Support & expand free trade Opposes Pathway to citizenship for illegal aliens Strongly Favors
Stricter limits on political campaign funds Favors Maintain US sovereignty from UN Strongly Opposes
Prioritize green energy Strongly Favors Expand the military Opposes
Stimulus better than market-led recovery Strongly Favors Stay out of Iran Strongly Favors
Privatize Social Security Opposes Never legalize marijuana Strongly Opposes
Note: Information last updated: 2014.[23]


National security

American response in Syria

See also: United States involvement in Syria

On August 29, 2013, more than 50 House Democrats signed a letter written by California Rep. Barbara Lee that called for a congressional resolution on strikes, and cautioned that the dire situation in Syria "should not draw us into an unwise war—especially without adhering to our constitutional requirements."[25][26] The letter also called on the Obama administration to work with the U.N. Security Council “to build international consensus” condemning the alleged use of chemical weapons. Schakowsky was one of the 50 Democrats in the House to sign the letter.[25][26]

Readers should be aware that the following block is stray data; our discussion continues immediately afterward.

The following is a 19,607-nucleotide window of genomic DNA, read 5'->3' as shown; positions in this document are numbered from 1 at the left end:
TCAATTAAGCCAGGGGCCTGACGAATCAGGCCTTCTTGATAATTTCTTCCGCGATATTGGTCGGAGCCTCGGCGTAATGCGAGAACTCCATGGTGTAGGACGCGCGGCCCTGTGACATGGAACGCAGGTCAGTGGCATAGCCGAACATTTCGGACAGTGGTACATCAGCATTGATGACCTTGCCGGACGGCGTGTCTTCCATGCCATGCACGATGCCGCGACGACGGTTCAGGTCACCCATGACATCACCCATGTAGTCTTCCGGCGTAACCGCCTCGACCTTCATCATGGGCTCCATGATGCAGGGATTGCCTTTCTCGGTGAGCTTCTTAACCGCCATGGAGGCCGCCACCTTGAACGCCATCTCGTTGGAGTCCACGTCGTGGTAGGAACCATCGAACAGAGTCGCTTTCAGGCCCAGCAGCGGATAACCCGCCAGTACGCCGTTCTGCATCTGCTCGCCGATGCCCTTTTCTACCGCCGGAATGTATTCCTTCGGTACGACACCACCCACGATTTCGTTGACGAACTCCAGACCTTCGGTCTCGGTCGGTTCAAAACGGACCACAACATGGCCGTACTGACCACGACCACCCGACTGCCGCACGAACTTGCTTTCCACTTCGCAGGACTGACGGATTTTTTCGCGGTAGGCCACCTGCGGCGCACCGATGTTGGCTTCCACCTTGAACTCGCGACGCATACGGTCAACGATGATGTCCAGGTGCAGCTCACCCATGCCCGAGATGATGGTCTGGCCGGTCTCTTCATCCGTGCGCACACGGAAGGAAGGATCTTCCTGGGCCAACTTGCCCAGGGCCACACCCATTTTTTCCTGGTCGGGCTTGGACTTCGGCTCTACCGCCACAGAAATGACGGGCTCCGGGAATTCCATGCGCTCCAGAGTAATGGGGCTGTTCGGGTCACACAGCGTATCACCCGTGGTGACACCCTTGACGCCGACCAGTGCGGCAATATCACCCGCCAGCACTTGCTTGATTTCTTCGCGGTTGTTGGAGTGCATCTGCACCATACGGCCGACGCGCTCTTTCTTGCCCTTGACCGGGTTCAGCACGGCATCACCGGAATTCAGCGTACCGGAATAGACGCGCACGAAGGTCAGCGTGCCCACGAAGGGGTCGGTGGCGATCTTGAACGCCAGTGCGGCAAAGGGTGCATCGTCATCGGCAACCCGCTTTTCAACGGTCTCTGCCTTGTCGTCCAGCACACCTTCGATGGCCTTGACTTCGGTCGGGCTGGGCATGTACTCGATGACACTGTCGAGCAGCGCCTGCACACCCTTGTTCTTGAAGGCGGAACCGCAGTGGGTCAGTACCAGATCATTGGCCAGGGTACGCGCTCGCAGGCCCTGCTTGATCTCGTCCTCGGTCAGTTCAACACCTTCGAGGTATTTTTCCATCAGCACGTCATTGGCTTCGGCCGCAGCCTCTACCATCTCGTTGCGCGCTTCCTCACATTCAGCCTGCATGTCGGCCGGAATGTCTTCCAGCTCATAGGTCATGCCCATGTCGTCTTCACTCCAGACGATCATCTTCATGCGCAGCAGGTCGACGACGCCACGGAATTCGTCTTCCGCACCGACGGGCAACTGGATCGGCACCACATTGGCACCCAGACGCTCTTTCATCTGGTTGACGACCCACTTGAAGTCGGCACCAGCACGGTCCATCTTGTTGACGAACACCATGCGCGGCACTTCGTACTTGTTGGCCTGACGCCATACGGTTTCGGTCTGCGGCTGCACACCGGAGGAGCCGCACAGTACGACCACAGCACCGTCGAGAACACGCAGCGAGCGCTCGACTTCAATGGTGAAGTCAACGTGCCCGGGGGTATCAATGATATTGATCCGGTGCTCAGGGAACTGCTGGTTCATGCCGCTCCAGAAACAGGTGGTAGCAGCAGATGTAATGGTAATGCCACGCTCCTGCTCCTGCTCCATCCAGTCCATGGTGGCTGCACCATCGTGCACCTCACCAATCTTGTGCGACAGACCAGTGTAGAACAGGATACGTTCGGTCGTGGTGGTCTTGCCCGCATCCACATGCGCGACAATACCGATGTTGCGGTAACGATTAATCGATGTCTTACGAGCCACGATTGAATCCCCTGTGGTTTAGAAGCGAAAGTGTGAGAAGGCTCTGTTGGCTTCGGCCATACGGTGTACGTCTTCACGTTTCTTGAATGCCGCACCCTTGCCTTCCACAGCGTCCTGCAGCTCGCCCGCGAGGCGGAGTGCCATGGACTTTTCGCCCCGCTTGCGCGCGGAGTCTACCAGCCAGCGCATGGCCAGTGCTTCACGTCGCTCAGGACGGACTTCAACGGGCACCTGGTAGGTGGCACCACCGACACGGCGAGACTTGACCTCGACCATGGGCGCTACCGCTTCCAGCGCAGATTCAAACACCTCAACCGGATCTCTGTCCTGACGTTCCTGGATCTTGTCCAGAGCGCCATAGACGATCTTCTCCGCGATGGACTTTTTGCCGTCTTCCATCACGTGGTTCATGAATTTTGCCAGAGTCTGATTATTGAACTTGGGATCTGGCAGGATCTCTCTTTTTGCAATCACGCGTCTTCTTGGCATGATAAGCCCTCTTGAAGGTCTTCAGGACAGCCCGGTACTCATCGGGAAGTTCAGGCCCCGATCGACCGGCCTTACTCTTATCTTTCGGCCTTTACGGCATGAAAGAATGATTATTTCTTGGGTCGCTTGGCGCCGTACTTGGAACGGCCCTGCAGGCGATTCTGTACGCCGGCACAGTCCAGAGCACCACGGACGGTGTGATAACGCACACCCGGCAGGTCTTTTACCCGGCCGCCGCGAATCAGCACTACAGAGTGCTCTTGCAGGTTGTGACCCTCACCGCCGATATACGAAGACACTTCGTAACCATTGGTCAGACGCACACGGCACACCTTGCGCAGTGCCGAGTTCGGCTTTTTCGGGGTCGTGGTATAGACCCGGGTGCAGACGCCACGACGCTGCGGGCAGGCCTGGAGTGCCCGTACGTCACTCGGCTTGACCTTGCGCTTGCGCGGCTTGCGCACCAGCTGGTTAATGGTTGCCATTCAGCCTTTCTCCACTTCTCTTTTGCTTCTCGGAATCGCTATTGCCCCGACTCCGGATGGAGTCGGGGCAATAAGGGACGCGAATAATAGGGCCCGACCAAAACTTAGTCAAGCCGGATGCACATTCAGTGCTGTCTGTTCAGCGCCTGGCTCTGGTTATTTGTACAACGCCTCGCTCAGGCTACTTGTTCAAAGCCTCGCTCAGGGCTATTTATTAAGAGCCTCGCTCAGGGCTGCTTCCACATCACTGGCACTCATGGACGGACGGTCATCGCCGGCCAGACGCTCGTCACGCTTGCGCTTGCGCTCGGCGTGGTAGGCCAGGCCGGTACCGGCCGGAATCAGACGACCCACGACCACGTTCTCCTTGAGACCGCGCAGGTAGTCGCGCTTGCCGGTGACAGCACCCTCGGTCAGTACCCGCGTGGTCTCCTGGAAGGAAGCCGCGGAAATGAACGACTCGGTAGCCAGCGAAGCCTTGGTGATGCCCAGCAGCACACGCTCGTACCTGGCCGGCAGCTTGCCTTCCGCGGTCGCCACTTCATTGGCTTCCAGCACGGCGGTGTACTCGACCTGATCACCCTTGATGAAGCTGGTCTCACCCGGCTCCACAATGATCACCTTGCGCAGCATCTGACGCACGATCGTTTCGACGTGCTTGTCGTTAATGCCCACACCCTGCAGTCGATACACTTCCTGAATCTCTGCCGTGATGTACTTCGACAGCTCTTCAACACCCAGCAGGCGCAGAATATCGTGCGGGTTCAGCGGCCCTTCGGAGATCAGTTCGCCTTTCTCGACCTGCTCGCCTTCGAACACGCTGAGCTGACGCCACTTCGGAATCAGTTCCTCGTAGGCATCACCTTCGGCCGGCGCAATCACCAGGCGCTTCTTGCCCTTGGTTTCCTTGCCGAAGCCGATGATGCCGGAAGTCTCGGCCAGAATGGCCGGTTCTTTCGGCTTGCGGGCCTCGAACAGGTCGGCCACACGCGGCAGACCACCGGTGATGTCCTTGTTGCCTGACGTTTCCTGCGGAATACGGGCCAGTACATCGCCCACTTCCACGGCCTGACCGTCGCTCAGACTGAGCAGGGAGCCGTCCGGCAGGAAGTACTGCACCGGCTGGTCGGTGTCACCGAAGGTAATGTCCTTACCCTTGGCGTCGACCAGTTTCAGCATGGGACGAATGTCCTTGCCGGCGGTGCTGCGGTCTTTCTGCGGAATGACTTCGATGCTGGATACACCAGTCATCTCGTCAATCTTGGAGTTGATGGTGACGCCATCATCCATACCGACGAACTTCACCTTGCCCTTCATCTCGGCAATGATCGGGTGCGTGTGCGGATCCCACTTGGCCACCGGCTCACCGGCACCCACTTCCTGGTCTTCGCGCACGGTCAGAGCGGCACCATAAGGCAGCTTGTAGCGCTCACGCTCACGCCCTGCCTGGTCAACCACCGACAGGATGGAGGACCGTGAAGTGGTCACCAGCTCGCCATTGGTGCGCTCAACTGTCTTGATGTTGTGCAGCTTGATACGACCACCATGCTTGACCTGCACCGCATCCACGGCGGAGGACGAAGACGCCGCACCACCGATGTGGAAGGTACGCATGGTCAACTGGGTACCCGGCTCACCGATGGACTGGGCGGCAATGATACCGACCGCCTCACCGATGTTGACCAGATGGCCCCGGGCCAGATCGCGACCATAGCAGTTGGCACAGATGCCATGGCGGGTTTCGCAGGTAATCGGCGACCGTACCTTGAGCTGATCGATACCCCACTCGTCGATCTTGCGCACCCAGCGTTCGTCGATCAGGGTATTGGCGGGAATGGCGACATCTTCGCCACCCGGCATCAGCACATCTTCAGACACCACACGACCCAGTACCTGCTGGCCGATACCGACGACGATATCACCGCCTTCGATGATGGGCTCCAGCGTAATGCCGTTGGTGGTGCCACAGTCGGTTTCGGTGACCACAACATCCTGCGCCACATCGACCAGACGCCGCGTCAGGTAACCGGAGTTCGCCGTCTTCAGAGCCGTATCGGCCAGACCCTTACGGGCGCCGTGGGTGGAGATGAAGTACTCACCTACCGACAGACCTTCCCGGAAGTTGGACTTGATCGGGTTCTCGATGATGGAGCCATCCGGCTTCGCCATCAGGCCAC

Economy

Statement about government shutdown

See also: United States budget debate, 2013

Schakowsky said about the shutdown, "The people that are driving this shutdown are people who don't have any institutional memory and many of them actually have no legislative experience whatsoever [or] legislative memory. So they came here on a mission, which was to shutdown the government. A couple of them bragged about it early on. ... This is a moment when our economy could actually be leaping forward. We are at a point where we could be creating jobs. We could be in a great position right now, and instead we're going to be seeing, I think, really tragic consequences in terms of the economy and individual American families."[27]

Social issues

SNAP challenge

See also: United States Farm Bill 2013